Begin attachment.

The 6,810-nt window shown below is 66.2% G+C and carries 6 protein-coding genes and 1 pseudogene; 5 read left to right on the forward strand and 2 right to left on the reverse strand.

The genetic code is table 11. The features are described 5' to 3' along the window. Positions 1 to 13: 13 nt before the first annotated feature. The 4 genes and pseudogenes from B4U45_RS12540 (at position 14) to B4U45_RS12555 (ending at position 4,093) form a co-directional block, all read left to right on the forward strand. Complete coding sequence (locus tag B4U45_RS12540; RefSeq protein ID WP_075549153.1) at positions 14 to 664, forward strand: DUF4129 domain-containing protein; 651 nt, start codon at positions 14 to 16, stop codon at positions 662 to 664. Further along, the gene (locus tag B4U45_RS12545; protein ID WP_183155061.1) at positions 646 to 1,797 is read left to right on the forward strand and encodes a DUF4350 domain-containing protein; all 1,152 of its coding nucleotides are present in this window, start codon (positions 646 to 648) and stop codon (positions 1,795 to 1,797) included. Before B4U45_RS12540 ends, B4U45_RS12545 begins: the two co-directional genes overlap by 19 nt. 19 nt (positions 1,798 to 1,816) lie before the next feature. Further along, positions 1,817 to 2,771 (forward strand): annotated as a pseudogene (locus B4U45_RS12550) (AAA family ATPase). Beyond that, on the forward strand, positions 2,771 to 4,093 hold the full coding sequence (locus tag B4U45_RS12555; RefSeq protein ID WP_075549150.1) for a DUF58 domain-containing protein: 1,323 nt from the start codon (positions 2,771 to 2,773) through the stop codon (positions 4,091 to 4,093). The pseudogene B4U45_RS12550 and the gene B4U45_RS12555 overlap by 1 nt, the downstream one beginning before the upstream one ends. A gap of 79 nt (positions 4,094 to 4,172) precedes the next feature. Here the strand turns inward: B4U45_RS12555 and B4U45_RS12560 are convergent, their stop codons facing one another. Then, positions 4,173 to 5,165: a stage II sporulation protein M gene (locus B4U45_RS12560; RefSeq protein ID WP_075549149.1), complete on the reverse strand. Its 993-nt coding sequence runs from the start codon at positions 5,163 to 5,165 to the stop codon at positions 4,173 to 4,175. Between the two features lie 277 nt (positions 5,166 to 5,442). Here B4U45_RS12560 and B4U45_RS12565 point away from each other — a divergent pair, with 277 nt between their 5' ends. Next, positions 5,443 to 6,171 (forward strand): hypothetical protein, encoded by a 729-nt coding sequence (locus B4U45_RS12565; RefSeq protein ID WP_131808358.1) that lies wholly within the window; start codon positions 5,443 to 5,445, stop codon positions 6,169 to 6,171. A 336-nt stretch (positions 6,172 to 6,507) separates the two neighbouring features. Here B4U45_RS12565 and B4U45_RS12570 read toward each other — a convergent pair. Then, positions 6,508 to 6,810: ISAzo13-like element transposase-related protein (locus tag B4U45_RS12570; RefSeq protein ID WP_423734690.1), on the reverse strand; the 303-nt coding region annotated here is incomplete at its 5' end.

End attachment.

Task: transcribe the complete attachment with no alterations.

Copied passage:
The 6,810-nt window shown below is 66.2% G+C and carries 6 protein-coding genes and 1 pseudogene; 5 read left to right on the forward strand and 2 right to left on the reverse strand.

The genetic code is table 11. The features are described 5' to 3' along the window. Positions 1 to 13: 13 nt before the first annotated feature. The 4 genes and pseudogenes from B4U45_RS12540 (at position 14) to B4U45_RS12555 (ending at position 4,093) form a co-directional block, all read left to right on the forward strand. Complete coding sequence (locus tag B4U45_RS12540; RefSeq protein ID WP_075549153.1) at positions 14 to 664, forward strand: DUF4129 domain-containing protein; 651 nt, start codon at positions 14 to 16, stop codon at positions 662 to 664. Further along, the gene (locus tag B4U45_RS12545; protein ID WP_183155061.1) at positions 646 to 1,797 is read left to right on the forward strand and encodes a DUF4350 domain-containing protein; all 1,152 of its coding nucleotides are present in this window, start codon (positions 646 to 648) and stop codon (positions 1,795 to 1,797) included. Before B4U45_RS12540 ends, B4U45_RS12545 begins: the two co-directional genes overlap by 19 nt. 19 nt (positions 1,798 to 1,816) lie before the next feature. Further along, positions 1,817 to 2,771 (forward strand): annotated as a pseudogene (locus B4U45_RS12550) (AAA family ATPase). Beyond that, on the forward strand, positions 2,771 to 4,093 hold the full coding sequence (locus tag B4U45_RS12555; RefSeq protein ID WP_075549150.1) for a DUF58 domain-containing protein: 1,323 nt from the start codon (positions 2,771 to 2,773) through the stop codon (positions 4,091 to 4,093). The pseudogene B4U45_RS12550 and the gene B4U45_RS12555 overlap by 1 nt, the downstream one beginning before the upstream one ends. A gap of 79 nt (positions 4,094 to 4,172) precedes the next feature. Here the strand turns inward: B4U45_RS12555 and B4U45_RS12560 are convergent, their stop codons facing one another. Then, positions 4,173 to 5,165: a stage II sporulation protein M gene (locus B4U45_RS12560; RefSeq protein ID WP_075549149.1), complete on the reverse strand. Its 993-nt coding sequence runs from the start codon at positions 5,163 to 5,165 to the stop codon at positions 4,173 to 4,175. Between the two features lie 277 nt (positions 5,166 to 5,442). Here B4U45_RS12560 and B4U45_RS12565 point away from each other — a divergent pair, with 277 nt between their 5' ends. Next, positions 5,443 to 6,171 (forward strand): hypothetical protein, encoded by a 729-nt coding sequence (locus B4U45_RS12565; RefSeq protein ID WP_131808358.1) that lies wholly within the window; start codon positions 5,443 to 5,445, stop codon positions 6,169 to 6,171. A 336-nt stretch (positions 6,172 to 6,507) separates the two neighbouring features. Here B4U45_RS12565 and B4U45_RS12570 read toward each other — a convergent pair. Then, positions 6,508 to 6,810: ISAzo13-like element transposase-related protein (locus tag B4U45_RS12570; RefSeq protein ID WP_423734690.1), on the reverse strand; the 303-nt coding region annotated here is incomplete at its 5' end.